Facing a widening budget deficit in the midst of a deepening recession, California Gov. Arnold Schwarzenegger (R) has proposed tapping into a rich source of oil and natural gas near Santa Barbara to help alleviate the Golden State’s growing economic woes.
Long an opponent of offshore drilling, Schwarzenegger now supports a plan that would allow Texas-based Plains Exploration & Production Co. to bore as many as 30 wells from existing oil platforms near Vandenberg Air Force Base.
The platforms are located in federal-government-controlled waters, and the company would use slant drilling to access the oil and gas in state waters.
Under the proposal, Plains would speed up royalty payments to the revenue-starved state, providing $100 million a year over the next 14 years, and would then decommission the wells. To sweeten the pot for environmental groups, the company would donate for public use 4,000 acres of land it owns.
Schwarzenegger and other supporters of the plan believe the offshore drilling will result in $1.8 billion in revenues for the state by 2022.
In January, California’s State Land Commission rejected, by a 2 to 1 vote, the governor’s proposal to drill in the area, known as the Tranquillion Ridge. Undaunted, Schwarzenegger now wants to bypass the Lands Commission and take the matter directly to the state legislature in Sacramento.
Even if the legislature agrees, however, the proposal will need the approval of the state’s Department of Finance, the California Coastal Commission, and the federal Minerals Management Service.
The political landscape is as complicated as the bureaucratic hurdles are high. Many environmentalists, traditionally opposed to all offshore drilling, actually support the plan. They see it as setting a definite ending date, after which no drilling will take place in the waters off Santa Barbara County.
At the same time, however, they are uncomfortable with Schwarzenegger’s end-run around the Lands Commission.
“We’re in an awkward position of having a means to an end that is very problematic for us,” said John Abraham Powell, president of Get Oil Out! according to a June 7 story in the San Francisco Chronicle. “We think it’s a great project. But we are also in strong support of the use of independent commissions.”
Citizens Support Production
Santa Barbara has been a flashpoint in the debate over offshore drilling since a 1969 oil spill off the picturesque city’s coast. That event is credited with helping give rise to the environmental movement—the first Earth Day was celebrated the following year.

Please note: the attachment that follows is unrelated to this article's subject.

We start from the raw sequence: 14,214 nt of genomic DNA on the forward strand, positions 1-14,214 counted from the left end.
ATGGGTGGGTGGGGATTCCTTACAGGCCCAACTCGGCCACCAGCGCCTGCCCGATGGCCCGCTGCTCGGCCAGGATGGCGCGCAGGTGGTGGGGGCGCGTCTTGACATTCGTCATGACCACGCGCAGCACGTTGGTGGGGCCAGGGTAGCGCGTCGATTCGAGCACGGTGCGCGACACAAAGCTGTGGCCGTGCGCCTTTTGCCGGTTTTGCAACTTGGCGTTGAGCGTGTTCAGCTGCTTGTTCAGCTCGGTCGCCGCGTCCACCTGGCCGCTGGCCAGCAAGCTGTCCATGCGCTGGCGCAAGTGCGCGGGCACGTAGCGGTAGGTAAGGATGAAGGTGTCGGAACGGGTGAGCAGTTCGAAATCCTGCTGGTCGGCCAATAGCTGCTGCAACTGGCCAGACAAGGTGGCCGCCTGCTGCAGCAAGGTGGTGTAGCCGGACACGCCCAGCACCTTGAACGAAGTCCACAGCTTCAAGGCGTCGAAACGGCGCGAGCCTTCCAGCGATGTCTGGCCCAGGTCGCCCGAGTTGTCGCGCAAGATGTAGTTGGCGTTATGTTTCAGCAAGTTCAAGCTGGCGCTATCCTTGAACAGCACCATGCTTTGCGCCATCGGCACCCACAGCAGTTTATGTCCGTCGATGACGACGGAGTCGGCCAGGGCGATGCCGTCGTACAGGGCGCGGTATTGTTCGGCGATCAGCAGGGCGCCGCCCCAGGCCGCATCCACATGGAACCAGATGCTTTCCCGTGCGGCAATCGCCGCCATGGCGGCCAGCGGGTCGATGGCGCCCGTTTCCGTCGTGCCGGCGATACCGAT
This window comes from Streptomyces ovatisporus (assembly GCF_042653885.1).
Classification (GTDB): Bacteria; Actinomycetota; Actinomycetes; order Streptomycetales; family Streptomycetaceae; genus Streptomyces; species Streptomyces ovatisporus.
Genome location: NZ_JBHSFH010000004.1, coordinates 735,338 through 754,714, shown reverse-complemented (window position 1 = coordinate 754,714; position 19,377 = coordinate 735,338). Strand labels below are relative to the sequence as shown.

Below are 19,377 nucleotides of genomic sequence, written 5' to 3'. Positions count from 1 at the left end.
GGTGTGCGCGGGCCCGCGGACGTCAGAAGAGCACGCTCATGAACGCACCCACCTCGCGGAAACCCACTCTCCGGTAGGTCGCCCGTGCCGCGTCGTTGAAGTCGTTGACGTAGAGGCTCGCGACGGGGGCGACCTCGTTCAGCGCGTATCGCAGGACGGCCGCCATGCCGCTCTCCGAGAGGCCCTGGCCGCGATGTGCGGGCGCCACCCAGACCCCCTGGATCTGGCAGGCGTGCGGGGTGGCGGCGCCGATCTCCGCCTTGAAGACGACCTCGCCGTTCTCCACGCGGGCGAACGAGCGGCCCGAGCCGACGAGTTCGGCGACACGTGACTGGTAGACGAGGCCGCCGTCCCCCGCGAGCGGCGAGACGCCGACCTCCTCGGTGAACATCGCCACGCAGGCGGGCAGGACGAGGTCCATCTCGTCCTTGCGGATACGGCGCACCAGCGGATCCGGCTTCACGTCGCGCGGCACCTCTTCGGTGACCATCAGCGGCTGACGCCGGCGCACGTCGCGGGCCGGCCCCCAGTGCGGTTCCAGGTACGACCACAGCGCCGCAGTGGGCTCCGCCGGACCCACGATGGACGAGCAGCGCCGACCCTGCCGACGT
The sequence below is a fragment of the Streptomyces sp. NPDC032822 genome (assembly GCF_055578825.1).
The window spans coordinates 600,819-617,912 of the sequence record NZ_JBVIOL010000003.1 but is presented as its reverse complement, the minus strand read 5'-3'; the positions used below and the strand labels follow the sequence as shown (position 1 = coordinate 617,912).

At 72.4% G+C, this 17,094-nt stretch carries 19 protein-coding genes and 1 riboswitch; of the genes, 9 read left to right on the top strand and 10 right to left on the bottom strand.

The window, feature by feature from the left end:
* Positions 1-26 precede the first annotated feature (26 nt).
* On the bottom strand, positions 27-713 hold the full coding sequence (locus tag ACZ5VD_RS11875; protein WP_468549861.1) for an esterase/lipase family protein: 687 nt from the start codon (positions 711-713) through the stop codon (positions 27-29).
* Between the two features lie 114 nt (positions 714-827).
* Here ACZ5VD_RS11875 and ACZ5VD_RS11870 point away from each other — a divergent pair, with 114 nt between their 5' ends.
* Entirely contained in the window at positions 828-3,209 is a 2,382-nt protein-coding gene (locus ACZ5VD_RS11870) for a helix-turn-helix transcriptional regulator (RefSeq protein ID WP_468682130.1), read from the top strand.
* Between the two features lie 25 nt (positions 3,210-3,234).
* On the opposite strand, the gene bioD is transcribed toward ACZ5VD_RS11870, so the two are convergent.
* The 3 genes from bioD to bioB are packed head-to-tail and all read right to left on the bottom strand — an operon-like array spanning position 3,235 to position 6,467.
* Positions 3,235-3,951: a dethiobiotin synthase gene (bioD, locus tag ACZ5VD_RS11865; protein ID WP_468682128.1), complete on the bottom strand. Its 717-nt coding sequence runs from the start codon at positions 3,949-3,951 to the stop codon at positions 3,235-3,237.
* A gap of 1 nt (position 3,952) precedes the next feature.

By 2008, however, local attitudes toward offshore drilling had changed in response to higher gasoline prices and the state’s deteriorating economy. A 2008 poll showed Santa Barbara County residents, by a 63 to 29 percent margin, support more offshore oil production in California.
Natural Oil Pollution
Regardless of whether the Schwarzenegger proposal or some variation of it is adopted, the Santa Barbara Basin will continue to be polluted by oil and gas—by natural means. As in the Gulf of Mexico, natural hydrocarbon seepage in the Santa Barbara Basin exceeds the cumulative environmental impact of all oil and natural gas drilling in the region.
Testifying before the U.S. House Natural Resources Committee in February, Bruce Allen, cofounder of the pro-drilling group SOS California, pointed out: “Oil and gas seeps off the California coast are the second most active in the world, seeping 70,000 barrels of oil into coastal waters and 3 billion cubic feet of methane into the air every year.
“This annual oil seepage volume equals the entire 1969 oil spill and equals the Exxon Valdez oil spill amount every four years,” Allen noted. “Local beaches are washed in oil seepage from state and OCS [Outer Continental Shelf] waters for 100 miles of Central California coastline. These seeps pollute the ocean and beaches, sicken surfers, and are a significant source of air pollution in Santa Barbara County.”
Allen believes drilling for oil and gas off California’s coast will actually reduce pollution.
“In the last 40 years,” Allen told the committee, “there have been only 872 barrels of oil spilled offshore [in] California due to offshore production, with no lasting long-term environmental impact compared to the 2 million barrels of oil seepage into the same coastal waters.”
Bonner R. Cohen, Ph.D. ([email protected]) is a senior fellow at the Washington-based National Center for Public Policy Research.